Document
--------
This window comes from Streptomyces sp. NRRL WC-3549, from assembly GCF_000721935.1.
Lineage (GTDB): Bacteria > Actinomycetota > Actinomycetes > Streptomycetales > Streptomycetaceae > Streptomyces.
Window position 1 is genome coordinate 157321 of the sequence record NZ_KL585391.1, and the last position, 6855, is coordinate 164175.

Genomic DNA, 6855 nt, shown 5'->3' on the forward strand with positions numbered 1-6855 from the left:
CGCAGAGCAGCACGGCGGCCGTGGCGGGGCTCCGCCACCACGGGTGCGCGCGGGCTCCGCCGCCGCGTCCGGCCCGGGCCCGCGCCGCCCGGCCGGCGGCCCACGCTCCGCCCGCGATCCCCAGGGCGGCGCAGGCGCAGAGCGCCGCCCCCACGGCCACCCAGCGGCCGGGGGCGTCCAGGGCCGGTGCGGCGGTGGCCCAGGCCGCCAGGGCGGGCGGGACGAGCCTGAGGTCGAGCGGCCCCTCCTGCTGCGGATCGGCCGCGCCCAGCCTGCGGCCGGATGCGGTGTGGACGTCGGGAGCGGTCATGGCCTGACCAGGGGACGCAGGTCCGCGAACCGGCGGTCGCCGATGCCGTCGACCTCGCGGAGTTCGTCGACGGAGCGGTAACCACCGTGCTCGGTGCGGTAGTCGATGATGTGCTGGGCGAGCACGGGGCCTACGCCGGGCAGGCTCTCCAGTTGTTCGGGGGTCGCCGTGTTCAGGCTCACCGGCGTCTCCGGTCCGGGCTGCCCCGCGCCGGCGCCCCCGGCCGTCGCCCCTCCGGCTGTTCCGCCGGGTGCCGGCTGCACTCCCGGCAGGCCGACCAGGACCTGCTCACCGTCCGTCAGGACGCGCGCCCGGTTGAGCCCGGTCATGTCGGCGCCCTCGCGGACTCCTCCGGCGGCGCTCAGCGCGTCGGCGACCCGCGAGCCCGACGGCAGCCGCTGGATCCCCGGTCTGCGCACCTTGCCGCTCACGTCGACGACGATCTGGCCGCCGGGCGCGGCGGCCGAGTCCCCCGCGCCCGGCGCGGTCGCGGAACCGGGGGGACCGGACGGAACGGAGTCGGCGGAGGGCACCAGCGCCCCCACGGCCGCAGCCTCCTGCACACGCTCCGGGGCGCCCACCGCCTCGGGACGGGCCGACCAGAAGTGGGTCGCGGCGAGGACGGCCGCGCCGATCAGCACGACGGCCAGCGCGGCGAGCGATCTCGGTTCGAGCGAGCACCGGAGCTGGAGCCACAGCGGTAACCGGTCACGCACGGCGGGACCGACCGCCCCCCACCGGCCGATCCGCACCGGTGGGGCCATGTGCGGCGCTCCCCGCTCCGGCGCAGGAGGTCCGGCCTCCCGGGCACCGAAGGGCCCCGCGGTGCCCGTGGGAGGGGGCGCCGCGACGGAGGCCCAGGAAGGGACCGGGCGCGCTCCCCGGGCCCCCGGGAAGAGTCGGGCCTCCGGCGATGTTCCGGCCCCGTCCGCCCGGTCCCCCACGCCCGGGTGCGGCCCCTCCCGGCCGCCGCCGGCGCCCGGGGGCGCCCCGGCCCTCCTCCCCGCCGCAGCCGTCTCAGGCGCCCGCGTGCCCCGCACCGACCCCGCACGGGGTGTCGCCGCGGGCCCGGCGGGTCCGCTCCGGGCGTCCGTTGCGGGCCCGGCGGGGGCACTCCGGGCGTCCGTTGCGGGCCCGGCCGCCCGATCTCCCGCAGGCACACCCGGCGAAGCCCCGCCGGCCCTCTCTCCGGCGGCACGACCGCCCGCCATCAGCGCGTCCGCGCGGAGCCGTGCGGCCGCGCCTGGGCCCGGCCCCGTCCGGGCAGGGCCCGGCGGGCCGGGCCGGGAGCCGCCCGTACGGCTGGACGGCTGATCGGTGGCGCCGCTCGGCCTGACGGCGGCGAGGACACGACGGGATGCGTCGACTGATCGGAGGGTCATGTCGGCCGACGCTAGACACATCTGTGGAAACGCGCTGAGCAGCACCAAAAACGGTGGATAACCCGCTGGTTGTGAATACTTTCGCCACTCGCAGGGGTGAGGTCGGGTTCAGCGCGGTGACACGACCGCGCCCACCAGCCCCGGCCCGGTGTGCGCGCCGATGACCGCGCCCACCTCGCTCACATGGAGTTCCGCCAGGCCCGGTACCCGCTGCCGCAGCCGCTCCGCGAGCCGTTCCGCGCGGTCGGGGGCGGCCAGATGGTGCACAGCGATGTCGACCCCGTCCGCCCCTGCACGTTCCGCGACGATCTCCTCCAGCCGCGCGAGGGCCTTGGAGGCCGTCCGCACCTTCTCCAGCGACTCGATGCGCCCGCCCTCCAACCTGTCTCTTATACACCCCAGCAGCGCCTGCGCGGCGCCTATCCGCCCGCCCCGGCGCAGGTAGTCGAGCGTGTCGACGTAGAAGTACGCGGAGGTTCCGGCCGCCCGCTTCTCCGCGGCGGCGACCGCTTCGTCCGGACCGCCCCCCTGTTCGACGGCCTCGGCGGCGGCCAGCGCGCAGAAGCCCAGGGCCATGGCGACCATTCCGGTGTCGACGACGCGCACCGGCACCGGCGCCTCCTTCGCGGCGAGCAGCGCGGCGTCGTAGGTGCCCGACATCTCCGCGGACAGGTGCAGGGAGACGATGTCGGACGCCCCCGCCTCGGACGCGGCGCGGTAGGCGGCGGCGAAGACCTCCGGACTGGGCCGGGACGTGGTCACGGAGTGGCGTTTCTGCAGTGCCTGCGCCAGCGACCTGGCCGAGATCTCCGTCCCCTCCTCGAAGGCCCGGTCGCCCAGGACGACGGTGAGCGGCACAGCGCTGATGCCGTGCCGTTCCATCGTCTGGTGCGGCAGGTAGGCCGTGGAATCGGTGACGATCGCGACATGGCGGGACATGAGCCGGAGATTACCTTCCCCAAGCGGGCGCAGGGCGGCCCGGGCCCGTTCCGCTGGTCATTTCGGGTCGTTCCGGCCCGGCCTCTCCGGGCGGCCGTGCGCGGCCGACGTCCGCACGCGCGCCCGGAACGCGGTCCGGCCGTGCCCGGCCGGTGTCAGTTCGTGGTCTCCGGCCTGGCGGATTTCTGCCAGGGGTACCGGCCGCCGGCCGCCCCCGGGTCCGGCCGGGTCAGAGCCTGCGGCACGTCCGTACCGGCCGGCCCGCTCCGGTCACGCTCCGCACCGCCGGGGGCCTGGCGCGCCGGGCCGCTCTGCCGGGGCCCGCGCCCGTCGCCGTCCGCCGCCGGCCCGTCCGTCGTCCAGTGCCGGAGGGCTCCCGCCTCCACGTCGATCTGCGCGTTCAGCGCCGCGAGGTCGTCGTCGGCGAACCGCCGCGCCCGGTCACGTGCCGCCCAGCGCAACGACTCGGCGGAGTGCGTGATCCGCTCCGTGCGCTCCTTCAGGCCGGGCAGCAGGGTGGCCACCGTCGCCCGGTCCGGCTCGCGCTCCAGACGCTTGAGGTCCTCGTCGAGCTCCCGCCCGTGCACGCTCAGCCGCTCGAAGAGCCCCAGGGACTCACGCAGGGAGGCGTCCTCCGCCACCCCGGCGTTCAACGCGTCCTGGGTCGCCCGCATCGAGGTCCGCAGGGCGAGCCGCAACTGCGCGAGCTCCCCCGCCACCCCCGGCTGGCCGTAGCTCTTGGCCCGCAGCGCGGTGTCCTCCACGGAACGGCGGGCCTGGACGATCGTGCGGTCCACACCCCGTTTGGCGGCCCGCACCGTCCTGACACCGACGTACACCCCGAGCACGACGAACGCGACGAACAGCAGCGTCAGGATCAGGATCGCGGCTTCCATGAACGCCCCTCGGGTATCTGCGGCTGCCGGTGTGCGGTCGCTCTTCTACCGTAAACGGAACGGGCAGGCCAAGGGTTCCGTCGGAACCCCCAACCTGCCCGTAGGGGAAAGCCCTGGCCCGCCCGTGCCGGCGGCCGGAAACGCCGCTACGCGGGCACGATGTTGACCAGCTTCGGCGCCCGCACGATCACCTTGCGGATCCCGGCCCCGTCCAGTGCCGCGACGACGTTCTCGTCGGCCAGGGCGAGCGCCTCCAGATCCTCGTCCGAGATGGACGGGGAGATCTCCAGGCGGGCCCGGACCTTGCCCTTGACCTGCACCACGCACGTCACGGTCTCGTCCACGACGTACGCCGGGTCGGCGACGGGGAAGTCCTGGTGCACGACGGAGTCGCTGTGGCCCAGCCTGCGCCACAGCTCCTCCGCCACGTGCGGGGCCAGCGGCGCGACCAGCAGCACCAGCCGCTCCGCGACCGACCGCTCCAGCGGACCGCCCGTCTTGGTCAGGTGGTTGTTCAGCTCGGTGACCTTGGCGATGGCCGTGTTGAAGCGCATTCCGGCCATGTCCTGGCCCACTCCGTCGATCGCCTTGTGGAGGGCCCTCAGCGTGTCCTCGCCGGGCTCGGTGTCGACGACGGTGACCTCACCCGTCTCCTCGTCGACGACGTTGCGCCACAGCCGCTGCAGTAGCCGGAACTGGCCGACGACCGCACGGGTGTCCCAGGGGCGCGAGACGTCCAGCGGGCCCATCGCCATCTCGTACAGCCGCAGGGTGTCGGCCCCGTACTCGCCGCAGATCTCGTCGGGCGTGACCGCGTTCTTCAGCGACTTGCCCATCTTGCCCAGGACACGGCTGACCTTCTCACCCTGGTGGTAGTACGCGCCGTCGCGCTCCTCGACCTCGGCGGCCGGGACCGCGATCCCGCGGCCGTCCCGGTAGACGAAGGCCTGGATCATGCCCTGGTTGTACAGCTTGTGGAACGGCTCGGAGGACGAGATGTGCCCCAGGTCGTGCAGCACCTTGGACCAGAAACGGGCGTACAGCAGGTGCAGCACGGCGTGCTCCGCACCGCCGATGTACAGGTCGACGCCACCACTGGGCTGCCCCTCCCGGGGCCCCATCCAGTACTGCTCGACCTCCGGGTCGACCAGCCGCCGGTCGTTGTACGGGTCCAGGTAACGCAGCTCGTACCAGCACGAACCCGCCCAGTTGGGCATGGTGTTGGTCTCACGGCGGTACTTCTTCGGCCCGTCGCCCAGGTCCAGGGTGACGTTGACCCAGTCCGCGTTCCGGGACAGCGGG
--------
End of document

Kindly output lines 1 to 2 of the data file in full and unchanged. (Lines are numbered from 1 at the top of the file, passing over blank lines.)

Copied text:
This window comes from Streptomyces sp. NRRL WC-3549, from assembly GCF_000721935.1.
Lineage (GTDB): Bacteria > Actinomycetota > Actinomycetes > Streptomycetales > Streptomycetaceae > Streptomyces.